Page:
By Murray Coleman
Heading into this month, just 25 funds held 61% of all the assets in U.S.-listed ETFs–and there are more than 1,458 on the market right now, according to investment researcher XTF Global. That herd-like mentality is credited by analysts to an emphasis–some say an overemphasis–on size and liquidity.
A growing number of ETFs focus on smaller niches and esoteric themes, which could be useful in a portfolio but their bid-ask spreads are often wider because they hold fewer assets and trade less often.
“There is a common misconception that if an ETF is trading at relatively low volume levels and isn’t a leading asset gatherer, it’s best to stay away,” says Alec Papazian, a strategist at Cerulli Associates who has studied such issues.
Size is relative, and prices are often more competitive than they might seem at first glance, says Doug Sandler, chief equity officer at RiverFront Investment Group in Richmond, Va. “Basing a decision purely on an ETF’s liquidity and size is one of the dumbest investment moves anyone can make,” he asserts. “Market makers often don’t spend their time publicly streaming quotes of ETFs with low liquidity,” he says. “We’ve found that working with a specialist to source better deals has been a powerful tool.”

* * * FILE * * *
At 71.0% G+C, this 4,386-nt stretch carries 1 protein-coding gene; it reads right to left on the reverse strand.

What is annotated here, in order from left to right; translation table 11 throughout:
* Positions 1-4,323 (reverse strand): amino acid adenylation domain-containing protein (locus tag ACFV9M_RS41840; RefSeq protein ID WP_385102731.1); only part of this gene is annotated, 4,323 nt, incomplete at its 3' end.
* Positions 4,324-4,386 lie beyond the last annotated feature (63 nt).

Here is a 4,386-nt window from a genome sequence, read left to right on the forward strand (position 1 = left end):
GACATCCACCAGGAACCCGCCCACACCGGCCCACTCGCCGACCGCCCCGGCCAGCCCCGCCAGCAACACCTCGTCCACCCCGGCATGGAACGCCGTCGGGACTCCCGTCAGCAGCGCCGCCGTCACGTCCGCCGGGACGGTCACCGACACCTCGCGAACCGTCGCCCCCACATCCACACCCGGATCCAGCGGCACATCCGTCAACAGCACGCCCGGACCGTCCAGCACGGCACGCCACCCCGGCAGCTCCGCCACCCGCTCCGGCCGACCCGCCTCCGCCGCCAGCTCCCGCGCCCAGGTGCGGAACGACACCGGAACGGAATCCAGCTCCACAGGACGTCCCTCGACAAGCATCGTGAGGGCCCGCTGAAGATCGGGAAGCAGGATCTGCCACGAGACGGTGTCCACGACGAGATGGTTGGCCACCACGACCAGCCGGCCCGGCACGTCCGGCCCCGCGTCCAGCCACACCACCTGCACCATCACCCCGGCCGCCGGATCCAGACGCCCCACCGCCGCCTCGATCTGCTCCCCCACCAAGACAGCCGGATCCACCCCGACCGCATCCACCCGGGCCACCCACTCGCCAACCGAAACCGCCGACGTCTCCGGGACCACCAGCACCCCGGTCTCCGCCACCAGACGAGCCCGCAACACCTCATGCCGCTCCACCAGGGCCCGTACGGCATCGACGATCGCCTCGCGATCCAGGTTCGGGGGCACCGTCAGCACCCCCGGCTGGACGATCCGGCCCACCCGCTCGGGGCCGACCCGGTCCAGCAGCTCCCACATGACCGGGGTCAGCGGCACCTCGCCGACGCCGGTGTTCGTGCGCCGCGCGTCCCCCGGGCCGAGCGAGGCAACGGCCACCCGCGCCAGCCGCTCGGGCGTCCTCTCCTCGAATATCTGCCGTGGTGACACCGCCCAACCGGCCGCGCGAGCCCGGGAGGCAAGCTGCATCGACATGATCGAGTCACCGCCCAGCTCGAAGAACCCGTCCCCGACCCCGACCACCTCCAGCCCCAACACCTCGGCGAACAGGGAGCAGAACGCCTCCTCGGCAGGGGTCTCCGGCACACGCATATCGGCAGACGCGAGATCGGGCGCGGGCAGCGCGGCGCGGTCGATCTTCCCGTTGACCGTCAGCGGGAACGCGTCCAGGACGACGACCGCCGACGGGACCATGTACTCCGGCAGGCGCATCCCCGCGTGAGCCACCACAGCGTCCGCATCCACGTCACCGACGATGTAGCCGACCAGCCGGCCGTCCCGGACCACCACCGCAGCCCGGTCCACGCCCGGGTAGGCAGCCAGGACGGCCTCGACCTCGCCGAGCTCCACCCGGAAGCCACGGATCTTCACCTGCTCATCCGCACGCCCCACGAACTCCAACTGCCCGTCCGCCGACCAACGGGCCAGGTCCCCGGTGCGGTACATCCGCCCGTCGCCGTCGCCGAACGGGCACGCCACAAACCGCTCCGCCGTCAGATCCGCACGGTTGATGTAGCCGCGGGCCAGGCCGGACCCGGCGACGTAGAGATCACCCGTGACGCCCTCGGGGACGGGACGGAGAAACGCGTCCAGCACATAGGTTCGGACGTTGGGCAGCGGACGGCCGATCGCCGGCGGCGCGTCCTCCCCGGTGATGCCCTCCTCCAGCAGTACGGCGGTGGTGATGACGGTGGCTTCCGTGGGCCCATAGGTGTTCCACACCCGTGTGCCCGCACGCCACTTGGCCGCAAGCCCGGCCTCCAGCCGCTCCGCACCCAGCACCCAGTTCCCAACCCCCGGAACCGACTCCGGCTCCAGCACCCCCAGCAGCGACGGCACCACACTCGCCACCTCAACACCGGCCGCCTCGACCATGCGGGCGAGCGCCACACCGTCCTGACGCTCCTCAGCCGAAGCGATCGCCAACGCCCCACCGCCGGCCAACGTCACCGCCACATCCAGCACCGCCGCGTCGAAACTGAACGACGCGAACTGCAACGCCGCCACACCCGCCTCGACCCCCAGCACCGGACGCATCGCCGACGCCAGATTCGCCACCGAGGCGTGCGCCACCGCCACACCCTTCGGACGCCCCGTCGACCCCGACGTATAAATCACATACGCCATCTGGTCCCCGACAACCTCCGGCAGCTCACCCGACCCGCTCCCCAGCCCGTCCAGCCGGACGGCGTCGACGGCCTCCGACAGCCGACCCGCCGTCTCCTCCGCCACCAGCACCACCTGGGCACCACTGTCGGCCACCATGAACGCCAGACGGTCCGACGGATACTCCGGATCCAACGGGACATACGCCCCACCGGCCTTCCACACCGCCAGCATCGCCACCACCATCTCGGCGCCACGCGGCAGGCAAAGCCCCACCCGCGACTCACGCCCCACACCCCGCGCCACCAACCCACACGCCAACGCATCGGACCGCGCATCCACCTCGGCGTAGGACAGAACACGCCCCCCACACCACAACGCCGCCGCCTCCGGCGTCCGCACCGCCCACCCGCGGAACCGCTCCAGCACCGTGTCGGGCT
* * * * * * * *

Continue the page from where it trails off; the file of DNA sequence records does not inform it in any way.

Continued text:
Brad Thompson, chief investment officer at Stadion Money Management in Watkinsville, Ga., agrees. The firm, which manages $5.5 billion in assets, figures its average ETF spread nets round 0.20% across all types of funds.
Stadion’s managers say they’ve been able to trade in larger volumes and significantly narrower spreads for ETFs tracking bond markets as well as alternative asset classes. In the past, such trades have included: the iShares Barclays Agency Bond (AGZ); the iShares S&P Global Timber & Forestry (WOOD); the SPDR S&P Emerging Europe (GUR); and the iShares S&P North America Technology Sector (IGM).
“If you’re a professional adviser and money manager, there are ways to use your firm’s asset base to leverage better trades,” says Chris Hempstead, a director at execution specialist WallachBeth Capital in New York. “The so-called ‘top of book’ price you see on a computer screen, representing the best bid or ask price as disseminated by the exchanges, is just a starting point.”